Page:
JUDY WOODRUFF'S INSIDE POLITICS
Bush Travels to Asia; Senate Republicans Break Ranks on Loans to Iraq
Aired October 17, 2003 - 16:00 ET
THIS IS A RUSH TRANSCRIPT. THIS COPY MAY NOT BE IN ITS FINAL FORM AND MAY BE UPDATED.
ANNOUNCER: He's reaching out to Japan, but the president also has some repair work to do back in Washington after Senate Republicans broke ranks on loans to Iraq.
SEN. LINDSEY GRAHAM (R), SOUTH CAROLINA: It's very hard for me to go home and explain how you have to give $20 billion to a country that's sitting on $1 trillion worth of oil.
ANNOUNCER: Laughing all the way to the bank. Money matters a lot in the "Political Play of the Week."
BEN AFFLECK, ACTOR: Does this seem like the decline of the Roman Empire?
ANNOUNCER: No, he's not talking about his up and down relationship with J. Lo. We'll check in on Hollywood hunks getting political.
Now, live from Washington, JUDY WOODRUFF'S INSIDE POLITICS.
JUDY WOODRUFF, CNN ANCHOR: Thank you for joining us. Well President Bush is another step closer today to getting the $87 billion that he wants for the missions in Iraq and Afghanistan. The House approved the spending measure just about an hour ago and the Senate is expected to follow suit soon. But its version of the bill is giving the White House headaches.
Let's check in with our Congressional correspondent Jonathan Karl. It's been both good news and bad news for the president today.
JONATHAN KARL, CNN CONGRESSIONAL CORRESPONDENT: That's right, Judy. The good news in the House, that vote was overwhelming. It was 303 in favor, only 125 against the president's request for Iraq and Afghanistan. Although there were the majority of Democrats over very interestingly voted against it. A rather overwhelming majority of Democrats voted against the bill.
A tough vote when you consider this is not only about rebuilding Iraq, $67 billion was for the safety and protection and maintenance of the troops on the ground in Afghanistan and in the most importantly in Iraq. So they voted against that, a tough vote for Democrats. The bad news came in the Senate late last night. They included the loan provision making $10 billion of this a loan to Iraq that would have to be repaid. The president tried mightily to defeat that. We've been reporting on that all week, sending the vice president up here, sending the secretary of state up here, personally lobbying Republicans this would hurt his efforts in Afghanistan and Iraq.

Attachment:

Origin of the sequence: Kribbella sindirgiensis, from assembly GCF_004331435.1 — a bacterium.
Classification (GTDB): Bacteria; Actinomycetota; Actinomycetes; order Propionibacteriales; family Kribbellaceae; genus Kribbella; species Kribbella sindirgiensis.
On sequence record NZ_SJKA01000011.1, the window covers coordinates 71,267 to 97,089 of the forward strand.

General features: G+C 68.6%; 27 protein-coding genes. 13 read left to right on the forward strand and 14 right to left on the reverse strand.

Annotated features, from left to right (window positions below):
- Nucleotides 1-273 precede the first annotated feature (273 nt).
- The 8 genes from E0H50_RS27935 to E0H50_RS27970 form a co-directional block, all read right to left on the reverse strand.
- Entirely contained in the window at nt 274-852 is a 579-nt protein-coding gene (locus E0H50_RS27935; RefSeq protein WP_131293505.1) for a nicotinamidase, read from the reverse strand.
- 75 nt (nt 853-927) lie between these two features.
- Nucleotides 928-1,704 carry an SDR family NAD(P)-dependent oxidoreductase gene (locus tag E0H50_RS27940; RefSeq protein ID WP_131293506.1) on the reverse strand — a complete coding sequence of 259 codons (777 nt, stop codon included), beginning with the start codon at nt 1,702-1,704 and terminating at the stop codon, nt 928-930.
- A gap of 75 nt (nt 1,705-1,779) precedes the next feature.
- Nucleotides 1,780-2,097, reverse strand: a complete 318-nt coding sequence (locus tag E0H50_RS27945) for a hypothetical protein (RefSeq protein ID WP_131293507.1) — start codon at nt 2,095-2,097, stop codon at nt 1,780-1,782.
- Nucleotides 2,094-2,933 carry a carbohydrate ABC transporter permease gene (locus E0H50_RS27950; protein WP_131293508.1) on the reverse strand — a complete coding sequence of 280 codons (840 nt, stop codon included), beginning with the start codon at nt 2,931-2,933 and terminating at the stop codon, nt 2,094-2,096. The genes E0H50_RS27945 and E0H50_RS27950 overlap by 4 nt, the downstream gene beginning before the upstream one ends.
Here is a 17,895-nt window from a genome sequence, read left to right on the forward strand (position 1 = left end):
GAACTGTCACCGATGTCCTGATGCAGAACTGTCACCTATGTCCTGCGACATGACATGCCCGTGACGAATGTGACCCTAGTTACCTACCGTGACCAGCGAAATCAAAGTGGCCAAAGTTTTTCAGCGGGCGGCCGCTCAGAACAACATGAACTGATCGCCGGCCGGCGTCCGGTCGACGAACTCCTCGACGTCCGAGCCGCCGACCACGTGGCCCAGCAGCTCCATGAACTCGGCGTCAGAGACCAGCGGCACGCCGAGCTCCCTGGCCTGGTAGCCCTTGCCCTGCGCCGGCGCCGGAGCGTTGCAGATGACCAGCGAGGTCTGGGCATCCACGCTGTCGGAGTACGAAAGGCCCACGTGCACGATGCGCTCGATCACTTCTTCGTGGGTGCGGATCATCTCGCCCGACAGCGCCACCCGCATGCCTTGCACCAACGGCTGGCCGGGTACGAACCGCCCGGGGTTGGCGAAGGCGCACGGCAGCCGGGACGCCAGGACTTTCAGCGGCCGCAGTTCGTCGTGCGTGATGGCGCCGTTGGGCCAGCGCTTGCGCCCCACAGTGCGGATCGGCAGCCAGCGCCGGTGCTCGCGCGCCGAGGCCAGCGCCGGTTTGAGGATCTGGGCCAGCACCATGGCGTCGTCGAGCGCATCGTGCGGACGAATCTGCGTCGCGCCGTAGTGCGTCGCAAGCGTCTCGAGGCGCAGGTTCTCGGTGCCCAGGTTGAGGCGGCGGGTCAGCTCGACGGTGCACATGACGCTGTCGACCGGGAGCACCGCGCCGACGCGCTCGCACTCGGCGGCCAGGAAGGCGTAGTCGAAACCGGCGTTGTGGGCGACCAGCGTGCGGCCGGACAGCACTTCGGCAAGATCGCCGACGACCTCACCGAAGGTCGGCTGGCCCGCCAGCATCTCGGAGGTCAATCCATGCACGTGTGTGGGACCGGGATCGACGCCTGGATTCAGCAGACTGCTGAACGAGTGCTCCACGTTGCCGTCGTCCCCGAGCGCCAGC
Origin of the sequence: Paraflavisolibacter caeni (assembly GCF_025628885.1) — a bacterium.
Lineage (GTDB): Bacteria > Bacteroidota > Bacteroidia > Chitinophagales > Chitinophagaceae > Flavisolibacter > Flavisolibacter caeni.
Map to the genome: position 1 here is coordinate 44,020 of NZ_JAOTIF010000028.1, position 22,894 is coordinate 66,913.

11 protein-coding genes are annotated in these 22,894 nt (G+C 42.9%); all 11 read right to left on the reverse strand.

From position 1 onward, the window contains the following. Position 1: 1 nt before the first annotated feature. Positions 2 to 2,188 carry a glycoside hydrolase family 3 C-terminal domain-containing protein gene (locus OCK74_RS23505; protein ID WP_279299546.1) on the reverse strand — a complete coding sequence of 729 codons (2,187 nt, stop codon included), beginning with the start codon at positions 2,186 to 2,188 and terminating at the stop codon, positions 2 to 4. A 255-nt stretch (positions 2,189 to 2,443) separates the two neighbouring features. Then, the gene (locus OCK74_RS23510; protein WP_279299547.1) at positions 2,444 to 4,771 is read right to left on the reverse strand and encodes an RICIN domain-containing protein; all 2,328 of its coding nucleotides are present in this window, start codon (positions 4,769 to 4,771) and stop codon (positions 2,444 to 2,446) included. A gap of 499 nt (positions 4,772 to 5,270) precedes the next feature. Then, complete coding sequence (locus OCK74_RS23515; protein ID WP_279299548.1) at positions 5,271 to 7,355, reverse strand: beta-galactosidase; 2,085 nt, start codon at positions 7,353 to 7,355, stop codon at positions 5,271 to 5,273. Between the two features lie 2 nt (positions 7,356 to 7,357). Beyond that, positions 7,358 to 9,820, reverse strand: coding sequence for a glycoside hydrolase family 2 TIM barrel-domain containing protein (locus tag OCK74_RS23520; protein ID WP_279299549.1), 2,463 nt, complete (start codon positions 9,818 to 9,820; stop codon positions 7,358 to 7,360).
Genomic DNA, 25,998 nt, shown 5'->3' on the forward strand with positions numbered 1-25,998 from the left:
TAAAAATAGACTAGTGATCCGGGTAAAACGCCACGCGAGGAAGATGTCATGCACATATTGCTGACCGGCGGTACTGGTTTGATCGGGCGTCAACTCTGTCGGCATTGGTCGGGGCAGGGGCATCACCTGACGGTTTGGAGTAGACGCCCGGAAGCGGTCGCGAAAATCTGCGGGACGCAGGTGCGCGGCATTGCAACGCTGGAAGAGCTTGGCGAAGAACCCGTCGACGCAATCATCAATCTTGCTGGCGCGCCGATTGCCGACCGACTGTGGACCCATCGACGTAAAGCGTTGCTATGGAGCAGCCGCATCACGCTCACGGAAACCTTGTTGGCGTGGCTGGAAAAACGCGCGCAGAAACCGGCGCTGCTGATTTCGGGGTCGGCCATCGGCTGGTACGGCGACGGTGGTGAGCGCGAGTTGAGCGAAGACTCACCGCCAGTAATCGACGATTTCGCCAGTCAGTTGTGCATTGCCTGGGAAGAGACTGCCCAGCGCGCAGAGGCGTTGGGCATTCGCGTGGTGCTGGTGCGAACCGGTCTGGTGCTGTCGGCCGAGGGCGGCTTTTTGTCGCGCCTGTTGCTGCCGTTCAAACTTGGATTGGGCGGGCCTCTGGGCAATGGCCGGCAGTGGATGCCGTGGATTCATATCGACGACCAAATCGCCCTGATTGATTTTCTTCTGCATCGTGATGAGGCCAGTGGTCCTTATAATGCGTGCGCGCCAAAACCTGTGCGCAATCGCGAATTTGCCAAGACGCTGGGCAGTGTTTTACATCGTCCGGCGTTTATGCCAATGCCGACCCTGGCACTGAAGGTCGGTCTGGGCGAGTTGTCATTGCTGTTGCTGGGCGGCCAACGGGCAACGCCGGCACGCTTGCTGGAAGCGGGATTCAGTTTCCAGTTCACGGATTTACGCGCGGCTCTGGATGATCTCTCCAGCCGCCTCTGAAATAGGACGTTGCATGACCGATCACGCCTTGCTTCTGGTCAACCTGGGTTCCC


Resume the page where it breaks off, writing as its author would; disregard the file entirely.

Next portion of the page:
Despite that, eight Republicans crossed lines and voted against the president, defy the president on this. That clearly bad news for the White House.
No there was one other important thing to point out on the Senate bill. They'll finally pass that shortly. They did trim $1.855 billion from the bill. Some of those controversial provisions, like the money to rebuild the Iraqi ZIP codes and various construction projects that some called frivolous. That has been trimmed out on a voice vote. That means if you're keeping score at home, Judy, it's a $85.1 billion bill now. Not $87 billion. Still quite a bit of money, though.
WOODRUFF: Sure is. Jon, you've got two different bills, presumably what's coming out of the Senate, going to be voted on shortly. Something different from what's coming out of the House. What's going to come out of conference committee?
KARL: The White House is confident they'll be able to get rid of the loan provision in conference. The House defeated it. The Senate passed it. They'll need to work out the differences. This is going to be an all-Republican conference to negotiate those differences. The White House will be a major player. They're going to put a full- court press in there to get rid of the entirely. If not, you may see some kind of compromise. But right now, the White House would like to see this completely taken out.
WOODRUFF: Jon Karl, thanks very much.
A number of Senate Republicans face difficult choices when they voted on the Iraq loan amendment last night. I spoke a while ago with two of them. Lindsay Graham of South Carolina who voted for the loan measure. Kay Bailey Hutchison of Texas voted against. I asked her why, after actively supporting the loan idea, she ended up voting no on it?
SEN. KAY BAILEY HUTCHISON (R), TEXAS: I do think that loans were the right answer, but when I talked to the president and he talked about what he was trying to do with the other countries, I just felt that I couldn't put myself above him when he was having to deal with the issues with the other countries. Even though I do think that the loan component is the right way to go and I'm hoping that in the future, that will be a part of any kind of package.
WOODRUFF: What issue with other countries are you referring to?
HUTCHISON: Getting other countries to come in and help the United States defray some of the cost of this operation.
WOODRUFF: How do you get around that argument, Senator Graham?
GRAHAM: Well, very easily. We're putting $10 billion on the table in the form of grants. Other countries have about $135 billion worth of debt owed to -- Saddam Hussein was lent money, about $135 billion.
I think the waiver provision in the bill, that we'd waiver $10 million in loans if other countries would help, would be incentive to get other countries to help.